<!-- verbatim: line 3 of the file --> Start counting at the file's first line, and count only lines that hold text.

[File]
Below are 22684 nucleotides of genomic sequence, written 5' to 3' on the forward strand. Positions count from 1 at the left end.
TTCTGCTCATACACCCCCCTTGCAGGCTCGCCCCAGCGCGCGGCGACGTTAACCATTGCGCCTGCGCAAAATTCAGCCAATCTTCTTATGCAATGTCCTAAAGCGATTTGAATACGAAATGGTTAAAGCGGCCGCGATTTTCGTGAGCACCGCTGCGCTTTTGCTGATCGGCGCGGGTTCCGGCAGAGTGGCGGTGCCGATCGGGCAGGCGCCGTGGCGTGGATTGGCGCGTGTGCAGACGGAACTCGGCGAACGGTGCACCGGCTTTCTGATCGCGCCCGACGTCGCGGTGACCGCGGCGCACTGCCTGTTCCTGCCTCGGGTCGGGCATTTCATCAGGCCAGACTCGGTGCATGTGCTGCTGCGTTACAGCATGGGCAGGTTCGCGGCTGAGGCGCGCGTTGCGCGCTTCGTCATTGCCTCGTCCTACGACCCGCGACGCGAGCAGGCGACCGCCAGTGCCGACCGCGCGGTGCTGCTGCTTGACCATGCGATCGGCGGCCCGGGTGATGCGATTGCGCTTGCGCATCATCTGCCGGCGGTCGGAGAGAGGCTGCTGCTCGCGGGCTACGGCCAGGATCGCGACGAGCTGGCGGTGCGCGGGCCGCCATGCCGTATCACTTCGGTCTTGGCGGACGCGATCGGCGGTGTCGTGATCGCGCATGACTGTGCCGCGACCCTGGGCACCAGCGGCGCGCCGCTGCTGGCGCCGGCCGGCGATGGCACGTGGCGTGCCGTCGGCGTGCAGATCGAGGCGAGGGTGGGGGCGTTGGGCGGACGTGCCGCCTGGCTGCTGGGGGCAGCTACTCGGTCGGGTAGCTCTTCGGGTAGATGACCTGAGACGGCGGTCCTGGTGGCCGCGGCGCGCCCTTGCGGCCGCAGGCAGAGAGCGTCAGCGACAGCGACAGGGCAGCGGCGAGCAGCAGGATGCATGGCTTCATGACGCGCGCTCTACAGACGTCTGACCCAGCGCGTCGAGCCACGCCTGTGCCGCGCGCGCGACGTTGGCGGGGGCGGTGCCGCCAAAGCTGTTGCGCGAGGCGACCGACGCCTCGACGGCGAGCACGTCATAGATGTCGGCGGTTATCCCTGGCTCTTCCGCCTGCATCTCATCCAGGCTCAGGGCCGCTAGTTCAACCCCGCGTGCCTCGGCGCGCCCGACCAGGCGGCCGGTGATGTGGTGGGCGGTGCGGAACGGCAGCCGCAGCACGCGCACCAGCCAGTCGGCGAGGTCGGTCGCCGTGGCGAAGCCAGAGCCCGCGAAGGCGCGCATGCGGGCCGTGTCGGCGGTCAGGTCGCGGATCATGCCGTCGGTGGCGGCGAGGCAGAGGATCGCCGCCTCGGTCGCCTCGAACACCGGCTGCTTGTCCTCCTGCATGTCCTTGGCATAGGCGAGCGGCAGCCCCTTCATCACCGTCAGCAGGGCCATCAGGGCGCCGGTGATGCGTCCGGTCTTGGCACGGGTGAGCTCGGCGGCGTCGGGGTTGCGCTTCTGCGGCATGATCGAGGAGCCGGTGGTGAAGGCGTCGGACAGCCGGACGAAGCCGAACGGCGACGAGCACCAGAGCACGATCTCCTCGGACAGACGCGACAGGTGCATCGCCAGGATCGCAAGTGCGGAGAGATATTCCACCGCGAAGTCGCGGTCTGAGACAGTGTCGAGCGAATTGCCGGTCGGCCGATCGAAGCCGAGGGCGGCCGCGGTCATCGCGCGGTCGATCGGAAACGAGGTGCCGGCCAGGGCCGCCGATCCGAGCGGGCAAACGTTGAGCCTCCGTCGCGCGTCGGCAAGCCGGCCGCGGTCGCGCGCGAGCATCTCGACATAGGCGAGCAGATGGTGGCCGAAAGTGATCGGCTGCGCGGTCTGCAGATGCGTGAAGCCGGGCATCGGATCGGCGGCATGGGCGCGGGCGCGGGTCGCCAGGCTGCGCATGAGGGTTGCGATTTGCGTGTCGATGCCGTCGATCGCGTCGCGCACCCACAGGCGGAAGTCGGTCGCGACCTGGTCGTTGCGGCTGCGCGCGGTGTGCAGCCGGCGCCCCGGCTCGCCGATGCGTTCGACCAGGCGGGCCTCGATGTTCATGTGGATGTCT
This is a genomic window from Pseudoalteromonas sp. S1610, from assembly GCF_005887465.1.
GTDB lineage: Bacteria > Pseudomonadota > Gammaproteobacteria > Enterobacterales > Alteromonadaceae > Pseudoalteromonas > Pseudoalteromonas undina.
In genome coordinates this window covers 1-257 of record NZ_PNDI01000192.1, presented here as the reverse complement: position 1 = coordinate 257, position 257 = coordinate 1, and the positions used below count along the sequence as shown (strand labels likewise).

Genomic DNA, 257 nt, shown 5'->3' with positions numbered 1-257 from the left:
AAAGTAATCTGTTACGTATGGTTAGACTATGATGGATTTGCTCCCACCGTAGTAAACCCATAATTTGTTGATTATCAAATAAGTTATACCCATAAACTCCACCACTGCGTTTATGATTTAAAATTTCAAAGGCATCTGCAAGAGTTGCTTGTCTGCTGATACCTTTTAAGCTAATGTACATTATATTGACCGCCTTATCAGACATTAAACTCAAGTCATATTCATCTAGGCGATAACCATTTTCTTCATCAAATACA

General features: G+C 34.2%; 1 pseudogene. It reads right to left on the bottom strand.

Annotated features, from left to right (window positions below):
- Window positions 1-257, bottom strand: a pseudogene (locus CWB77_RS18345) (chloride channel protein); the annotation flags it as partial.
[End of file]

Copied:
This is a genomic window from Pseudoalteromonas sp. S1610, from assembly GCF_005887465.1.